UPDATE: Health Canada issues warning about talcum powder
Consumers are being warned to avoid inhaling talcum powder or using the products on female genitals, as exposure may cause potentially serious respiratory effects and possibly ovarian cancer.
A draft assessment by Health Canada and Environment and Climate Change Canada also says baby powder should be kept away from a child's face to avoid inhalation.
Talcum powder taken into the lungs can result in difficulty breathing, decreased lung function and fibrosis, or scarring of the lungs.
Products containing the naturally occurring mineral have been linked to ovarian cancer in some women, and the Canadian Cancer Society identifies talc use on the genitals as a possible risk factor.
The draft assessment focuses on the safety of talc in such self-care products as cosmetics; baby, body, face and foot powders; diaper and rash creams; and genital antiperspirants and deodorants.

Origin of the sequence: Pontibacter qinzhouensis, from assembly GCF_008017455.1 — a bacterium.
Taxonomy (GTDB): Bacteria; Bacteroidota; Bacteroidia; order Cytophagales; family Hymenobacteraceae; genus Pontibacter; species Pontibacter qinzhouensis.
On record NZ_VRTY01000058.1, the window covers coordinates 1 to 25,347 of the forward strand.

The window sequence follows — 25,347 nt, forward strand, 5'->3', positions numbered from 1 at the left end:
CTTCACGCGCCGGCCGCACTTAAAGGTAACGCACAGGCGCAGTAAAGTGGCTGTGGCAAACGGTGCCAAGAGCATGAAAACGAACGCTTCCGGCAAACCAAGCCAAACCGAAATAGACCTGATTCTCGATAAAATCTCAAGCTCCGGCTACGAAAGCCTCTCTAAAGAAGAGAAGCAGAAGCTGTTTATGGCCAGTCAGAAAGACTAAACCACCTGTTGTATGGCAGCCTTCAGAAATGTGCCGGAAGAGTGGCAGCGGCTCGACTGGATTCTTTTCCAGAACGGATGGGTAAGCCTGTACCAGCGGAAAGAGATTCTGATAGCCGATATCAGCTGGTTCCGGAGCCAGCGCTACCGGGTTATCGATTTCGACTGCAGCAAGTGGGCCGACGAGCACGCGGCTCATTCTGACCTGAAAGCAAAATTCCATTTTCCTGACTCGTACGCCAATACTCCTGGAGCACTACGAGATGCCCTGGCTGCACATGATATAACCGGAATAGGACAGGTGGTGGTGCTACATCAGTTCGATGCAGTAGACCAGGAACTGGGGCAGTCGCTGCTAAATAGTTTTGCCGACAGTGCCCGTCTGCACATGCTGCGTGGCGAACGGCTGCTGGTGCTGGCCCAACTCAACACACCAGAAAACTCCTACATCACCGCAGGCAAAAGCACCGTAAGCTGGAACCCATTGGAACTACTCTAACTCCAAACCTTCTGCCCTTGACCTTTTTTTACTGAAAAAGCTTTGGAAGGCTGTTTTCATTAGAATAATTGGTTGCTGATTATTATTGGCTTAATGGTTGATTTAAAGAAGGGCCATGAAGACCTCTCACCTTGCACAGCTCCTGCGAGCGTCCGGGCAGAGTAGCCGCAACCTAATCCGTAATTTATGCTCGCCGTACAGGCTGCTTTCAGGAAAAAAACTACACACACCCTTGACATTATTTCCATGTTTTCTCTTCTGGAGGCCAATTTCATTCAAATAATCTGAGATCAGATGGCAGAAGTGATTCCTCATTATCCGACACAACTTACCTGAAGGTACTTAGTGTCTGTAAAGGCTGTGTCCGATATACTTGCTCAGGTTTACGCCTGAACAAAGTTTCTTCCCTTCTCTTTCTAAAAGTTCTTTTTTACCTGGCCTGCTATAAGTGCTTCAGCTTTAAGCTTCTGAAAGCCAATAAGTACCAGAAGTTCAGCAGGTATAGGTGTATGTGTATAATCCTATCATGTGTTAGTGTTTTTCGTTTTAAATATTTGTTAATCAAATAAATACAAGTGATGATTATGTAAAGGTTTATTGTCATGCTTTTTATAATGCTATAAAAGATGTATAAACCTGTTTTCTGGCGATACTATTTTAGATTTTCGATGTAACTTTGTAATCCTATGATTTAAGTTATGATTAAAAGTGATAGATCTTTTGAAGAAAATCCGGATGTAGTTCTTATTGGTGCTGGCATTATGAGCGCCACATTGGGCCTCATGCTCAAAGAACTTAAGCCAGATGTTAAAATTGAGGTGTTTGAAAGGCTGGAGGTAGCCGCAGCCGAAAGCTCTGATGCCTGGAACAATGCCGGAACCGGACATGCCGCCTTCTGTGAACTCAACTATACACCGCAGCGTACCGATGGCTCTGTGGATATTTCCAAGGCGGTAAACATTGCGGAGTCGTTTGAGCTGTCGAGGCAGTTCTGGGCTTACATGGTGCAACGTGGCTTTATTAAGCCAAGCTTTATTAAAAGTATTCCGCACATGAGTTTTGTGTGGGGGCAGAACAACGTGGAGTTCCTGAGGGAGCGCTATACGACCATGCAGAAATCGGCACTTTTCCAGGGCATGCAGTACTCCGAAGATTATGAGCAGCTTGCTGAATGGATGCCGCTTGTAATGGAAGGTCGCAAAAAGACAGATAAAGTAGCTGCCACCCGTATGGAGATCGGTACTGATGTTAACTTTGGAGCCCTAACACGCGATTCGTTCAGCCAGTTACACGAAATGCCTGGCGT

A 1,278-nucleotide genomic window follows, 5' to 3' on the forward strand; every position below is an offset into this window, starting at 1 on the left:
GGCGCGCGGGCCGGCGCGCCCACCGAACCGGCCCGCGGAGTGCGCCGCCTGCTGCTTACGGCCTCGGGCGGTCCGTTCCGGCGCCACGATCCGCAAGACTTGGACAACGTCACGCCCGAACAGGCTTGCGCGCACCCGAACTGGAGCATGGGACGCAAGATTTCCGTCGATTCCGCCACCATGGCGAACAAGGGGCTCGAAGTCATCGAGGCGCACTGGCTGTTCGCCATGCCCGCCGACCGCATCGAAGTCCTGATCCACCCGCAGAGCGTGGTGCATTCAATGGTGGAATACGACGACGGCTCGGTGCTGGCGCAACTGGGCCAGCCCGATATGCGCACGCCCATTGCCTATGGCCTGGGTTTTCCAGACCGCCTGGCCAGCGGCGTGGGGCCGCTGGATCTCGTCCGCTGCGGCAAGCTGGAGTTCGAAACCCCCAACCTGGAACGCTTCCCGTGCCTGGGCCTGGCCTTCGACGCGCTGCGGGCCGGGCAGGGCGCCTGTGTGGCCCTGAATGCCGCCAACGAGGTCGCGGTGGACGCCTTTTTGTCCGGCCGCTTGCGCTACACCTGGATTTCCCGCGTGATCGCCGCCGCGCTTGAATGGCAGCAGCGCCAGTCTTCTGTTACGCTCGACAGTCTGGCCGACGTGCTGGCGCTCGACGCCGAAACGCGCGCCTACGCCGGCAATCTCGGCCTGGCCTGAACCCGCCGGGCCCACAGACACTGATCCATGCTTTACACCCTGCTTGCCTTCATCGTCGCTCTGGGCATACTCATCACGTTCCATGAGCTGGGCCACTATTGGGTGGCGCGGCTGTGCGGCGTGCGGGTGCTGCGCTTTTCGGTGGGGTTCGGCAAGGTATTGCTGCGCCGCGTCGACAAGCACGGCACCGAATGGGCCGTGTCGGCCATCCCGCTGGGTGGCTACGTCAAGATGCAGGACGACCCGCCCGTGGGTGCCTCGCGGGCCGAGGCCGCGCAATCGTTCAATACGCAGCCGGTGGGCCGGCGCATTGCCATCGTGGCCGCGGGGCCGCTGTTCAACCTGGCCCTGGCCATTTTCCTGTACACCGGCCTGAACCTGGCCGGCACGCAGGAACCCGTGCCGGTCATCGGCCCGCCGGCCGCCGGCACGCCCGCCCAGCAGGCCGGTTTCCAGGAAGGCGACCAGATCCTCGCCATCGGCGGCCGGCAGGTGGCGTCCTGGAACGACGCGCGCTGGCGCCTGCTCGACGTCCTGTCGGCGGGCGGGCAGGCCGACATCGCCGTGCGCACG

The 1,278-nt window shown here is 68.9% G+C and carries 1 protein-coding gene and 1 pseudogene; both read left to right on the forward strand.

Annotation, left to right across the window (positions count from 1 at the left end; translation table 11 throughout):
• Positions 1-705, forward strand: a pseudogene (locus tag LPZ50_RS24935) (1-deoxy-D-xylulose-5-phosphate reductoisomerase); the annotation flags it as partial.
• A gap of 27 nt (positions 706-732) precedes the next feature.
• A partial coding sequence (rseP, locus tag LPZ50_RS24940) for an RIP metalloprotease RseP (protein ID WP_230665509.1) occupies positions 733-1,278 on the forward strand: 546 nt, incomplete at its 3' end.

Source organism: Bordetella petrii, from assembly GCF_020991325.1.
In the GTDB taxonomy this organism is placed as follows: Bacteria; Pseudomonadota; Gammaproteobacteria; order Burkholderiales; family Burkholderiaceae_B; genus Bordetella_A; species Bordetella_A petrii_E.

The government says that if its final screening assessment confirms that talc in certain products is harmful to human health, action will be taken to manage the identified risks.
Baby powder-maker Johnson & Johnson declined NEWSTALK 1010's request for an interview Wednesday but shared the following statement:
"We stand behind the safety of cosmetic talc and we will respond to Health Canada during the comment period.
Upon review of the long history of evidence about the safety of cosmetic talc, governmental and non-governmental agencies, including the U.S. Food and Drug Administration, have concluded that the evidence is insufficient to link cosmetic talc use to cancer. Research, clinical evidence and nearly 40 years of studies by independent medical experts around the world continue to support the safety of cosmetic talc.
The draft preliminary assessment by Health Canada appears to rely on a select review of the evidence and does not appear to include the largest, most recent studies on the use of cosmetic talc. Health Canada also relies on a handful of conclusions by third parties, which also were not based on a review of the wider body of evidence. The weight of the evidence does not support this draft conclusion."
with a file from Siobhan Morris/NEWSTALK 1010